Walking Home by Amy Wissekerke


I found your note on the counter this morning, so I’ve taken the car into the shop. Safety recall. It was such a formal note, “Dear Maddie:” with a colon, like a business letter. But you were so polite, Daniel, as if I might have plans, and that was thoughtful of you.

I’m going to walk home from the shop. Two miles. It’s good exercise, good to be out in the world, you said, and really, I’m glad you suggested it. My chest is tight with cold, but I don’t believe in asthma anymore. That’s just drama. What’s wrong with brisk? What’s wrong with icicles, glittering along the gutter of the car shop? Just like that magnet on our fridge says—there’s beauty everywhere for those willing to find it.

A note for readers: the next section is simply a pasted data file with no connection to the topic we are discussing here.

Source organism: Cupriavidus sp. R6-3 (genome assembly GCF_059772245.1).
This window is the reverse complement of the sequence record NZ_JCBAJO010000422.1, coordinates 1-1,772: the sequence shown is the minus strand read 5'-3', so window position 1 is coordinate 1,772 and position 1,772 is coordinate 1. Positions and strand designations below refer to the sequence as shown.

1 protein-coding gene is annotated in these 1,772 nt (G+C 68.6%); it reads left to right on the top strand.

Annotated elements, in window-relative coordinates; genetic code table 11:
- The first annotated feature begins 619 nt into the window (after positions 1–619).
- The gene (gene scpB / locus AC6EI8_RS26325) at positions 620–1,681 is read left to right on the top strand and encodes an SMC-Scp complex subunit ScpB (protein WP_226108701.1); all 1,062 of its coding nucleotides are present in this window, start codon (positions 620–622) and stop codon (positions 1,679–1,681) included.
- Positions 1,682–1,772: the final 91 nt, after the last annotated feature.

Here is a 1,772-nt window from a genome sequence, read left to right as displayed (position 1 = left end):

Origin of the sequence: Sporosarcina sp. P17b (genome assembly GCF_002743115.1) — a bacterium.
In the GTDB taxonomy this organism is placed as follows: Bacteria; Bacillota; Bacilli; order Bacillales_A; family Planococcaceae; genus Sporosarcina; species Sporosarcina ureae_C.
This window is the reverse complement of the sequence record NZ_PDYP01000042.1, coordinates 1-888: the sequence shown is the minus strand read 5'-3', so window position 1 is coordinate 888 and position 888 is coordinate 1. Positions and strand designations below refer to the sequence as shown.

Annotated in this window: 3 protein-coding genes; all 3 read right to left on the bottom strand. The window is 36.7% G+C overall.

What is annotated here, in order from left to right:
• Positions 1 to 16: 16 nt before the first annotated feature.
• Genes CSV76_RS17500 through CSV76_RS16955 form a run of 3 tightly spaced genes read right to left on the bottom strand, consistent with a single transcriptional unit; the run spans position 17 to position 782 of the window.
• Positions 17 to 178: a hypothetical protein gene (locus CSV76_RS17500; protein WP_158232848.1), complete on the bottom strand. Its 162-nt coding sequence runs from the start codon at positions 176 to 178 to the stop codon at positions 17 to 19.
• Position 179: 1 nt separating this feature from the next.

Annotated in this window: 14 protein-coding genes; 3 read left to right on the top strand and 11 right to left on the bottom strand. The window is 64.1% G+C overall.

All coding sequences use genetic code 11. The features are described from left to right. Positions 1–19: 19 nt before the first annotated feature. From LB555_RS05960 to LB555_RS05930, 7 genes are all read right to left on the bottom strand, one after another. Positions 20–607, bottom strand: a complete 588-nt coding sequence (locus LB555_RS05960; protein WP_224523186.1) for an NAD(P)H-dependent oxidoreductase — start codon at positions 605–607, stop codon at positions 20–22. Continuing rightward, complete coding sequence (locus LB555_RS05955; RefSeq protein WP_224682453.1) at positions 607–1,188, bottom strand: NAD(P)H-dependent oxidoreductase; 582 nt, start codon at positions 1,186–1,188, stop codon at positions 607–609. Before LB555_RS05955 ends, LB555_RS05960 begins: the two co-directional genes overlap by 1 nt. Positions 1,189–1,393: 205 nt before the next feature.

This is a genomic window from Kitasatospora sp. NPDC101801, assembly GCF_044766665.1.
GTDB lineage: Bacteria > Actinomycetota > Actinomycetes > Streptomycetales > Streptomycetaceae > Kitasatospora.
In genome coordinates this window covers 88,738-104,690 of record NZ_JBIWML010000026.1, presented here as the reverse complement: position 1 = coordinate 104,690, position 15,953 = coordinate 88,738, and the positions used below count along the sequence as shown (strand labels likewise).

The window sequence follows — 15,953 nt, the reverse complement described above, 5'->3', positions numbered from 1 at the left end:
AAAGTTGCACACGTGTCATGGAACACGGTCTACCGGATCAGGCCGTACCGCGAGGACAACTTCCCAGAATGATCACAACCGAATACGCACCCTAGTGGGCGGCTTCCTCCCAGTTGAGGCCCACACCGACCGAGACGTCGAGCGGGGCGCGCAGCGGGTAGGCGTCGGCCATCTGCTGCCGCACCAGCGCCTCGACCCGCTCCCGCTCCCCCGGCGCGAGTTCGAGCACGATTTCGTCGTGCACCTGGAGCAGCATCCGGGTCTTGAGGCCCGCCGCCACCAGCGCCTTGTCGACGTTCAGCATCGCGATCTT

I drop the keys into the technician’s hand and see his palm is stained and creased. He really works for a living. When I open the door to leave, January wind shoulders its way in, rattling the keys on the pegboard. The tech shivers then, and laughs. The scar that drags down one of his eyelids disappears when he smiles at me, broad and beaming—fatherly, almost.

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